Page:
Because the pulse stability of the laser beam is the most important factor in obtaining final high quality crystalline semiconductor films, a pulsed laser beam produced by a Q-switched solid-state light emitting element is preferred. (This is abbreviated as solid-state laser in this disclosure.) With the excimer gas laser of the prior art, the variation in pulse intensity was about 5% resulting from such things as nonuniformity of the xenon (Xe) and chlorine (Cl) gases in the laser resonator cavity, deterioration of the gases themselves or halogen erosion of the resonator cavity. Additionally, variation in the lasing angle was also on the order of 5%. Because the variation in the lasing angle caused variation in the area of the irradiation region, the result was that the energy density (energy per unit area) on the surface of the semiconductor film varied by a total of as much as 10% or more and became one factor that impeded the fabrication of superior thin film semiconductor devices.

Further, the long term stability of the laser pulses was lacking and led to within-lot variation of the thin film semiconductor devices. In contrast, because these types of problems do not exist with solid-state lasers, the laser oscillation is extremely stable, allowing variation in the energy density on the semiconductor film (the ratio of the standard deviation to the mean) to be less than about 5%. In order to more effectively apply the present invention practically, the use of a solid-state laser which can maintain the variation in laser energy density of the surface of the semiconductor film at less than 5% as described above is required. Additionally, the use of a solid-state laser leads to such effects as the minimization of within-lot variation during the production of thin film semiconductor devices and improvements in thin film semiconductor device production throughput, as well as cost decreases by alleviating the burdensome task of frequently exchanging gas supplies which existed previously. A solution that can simultaneously meet the previously described demands for wavelength and absorption coefficient as well as the demand for solid-state is the second harmonic (YAG 2ω), wavelength of 532 nm) of the neodymium-doped yttria-alumina-garnet (Nd:YAG) laser in which neodymium (Nd) has been added to the compound oxide of yttrium oxide (Y2O3) and aluminum oxide (Al2O3). Consequently, in the laser irradiation step of the present invention, the most appropriate irradiation of the semiconductor film is by the YAG 2ω which keeps the energy density variation on the surface of the semiconductor film to less than about 5%. Desirable as a laser medium in a Q-switched solid state laser are crystals doped with Nd ions, crystals doped with Yb ions, glass doped with Nd ions, glass doped with Yb ions, and so forth. Specifically, therefore, other than a YAG 2ω, it is best to use as a pulsed laser beam, the second harmonic (wavelength of 532 nm) of a Q-switched Nd:YVO4 laser beam, the second harmonic (wavelength of 524 nm) of a Q-switched Nd:YLF laser beam, the second harmonic (wavelength of 515 nm) of a Q-switched Yb:YAG laser light, and so forth.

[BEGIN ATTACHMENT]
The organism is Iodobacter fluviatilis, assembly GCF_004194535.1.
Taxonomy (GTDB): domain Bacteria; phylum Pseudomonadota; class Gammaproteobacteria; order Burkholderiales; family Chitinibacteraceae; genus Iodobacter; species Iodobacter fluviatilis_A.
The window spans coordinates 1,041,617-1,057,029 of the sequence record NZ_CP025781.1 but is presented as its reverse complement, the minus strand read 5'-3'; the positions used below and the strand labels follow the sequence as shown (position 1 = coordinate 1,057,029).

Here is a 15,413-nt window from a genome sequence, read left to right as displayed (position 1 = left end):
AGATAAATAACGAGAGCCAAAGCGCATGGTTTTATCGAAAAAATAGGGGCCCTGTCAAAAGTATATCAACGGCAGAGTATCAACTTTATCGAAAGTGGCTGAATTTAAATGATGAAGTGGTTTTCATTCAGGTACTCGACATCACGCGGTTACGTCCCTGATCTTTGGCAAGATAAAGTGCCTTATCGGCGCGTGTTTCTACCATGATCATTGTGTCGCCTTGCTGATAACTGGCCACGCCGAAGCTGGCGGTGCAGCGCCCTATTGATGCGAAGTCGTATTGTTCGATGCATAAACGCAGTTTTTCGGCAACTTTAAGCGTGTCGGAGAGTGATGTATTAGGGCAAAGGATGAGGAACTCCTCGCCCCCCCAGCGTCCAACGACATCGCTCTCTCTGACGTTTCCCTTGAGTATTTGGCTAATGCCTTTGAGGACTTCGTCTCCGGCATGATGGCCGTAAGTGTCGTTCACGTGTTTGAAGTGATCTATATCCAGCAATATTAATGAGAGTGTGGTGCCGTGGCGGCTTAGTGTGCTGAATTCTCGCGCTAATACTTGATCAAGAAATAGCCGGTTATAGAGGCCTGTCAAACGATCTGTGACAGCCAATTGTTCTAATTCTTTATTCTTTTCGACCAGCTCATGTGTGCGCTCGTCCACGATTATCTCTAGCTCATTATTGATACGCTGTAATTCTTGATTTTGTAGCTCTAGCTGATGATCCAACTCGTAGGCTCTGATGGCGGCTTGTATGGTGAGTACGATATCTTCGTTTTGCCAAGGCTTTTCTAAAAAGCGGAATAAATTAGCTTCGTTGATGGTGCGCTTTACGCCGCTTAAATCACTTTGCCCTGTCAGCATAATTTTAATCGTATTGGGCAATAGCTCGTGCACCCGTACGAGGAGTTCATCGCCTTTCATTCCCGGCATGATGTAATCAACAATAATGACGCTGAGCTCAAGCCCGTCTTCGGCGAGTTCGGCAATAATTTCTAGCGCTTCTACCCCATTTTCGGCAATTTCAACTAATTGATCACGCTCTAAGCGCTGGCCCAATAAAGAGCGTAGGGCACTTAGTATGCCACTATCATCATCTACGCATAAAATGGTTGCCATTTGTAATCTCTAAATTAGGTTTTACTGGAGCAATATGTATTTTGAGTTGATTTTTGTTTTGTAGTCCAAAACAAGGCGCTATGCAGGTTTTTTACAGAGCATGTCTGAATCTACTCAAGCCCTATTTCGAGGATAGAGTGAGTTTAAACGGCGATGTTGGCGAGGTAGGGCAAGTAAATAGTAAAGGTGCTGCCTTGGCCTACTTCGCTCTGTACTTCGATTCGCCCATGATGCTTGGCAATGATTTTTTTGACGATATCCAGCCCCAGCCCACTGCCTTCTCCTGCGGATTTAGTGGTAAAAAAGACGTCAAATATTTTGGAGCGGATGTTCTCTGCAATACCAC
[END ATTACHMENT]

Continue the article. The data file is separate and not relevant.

Light is absorbed within the semiconductor film, and the intensity of the incident light is exponentially attenuated. Now if the intensity of the incident light is I(0), x (nm) is the distance from the surface of the polycrystalline semiconductor film comprised mainly of silicon to a point within the film and the intensity of the light at this point x is I(x), using the absorption coefficient μpSi, the following relationship applies,

I (x) /I (0)=exp(−μpSi ·x)  (Equation 1).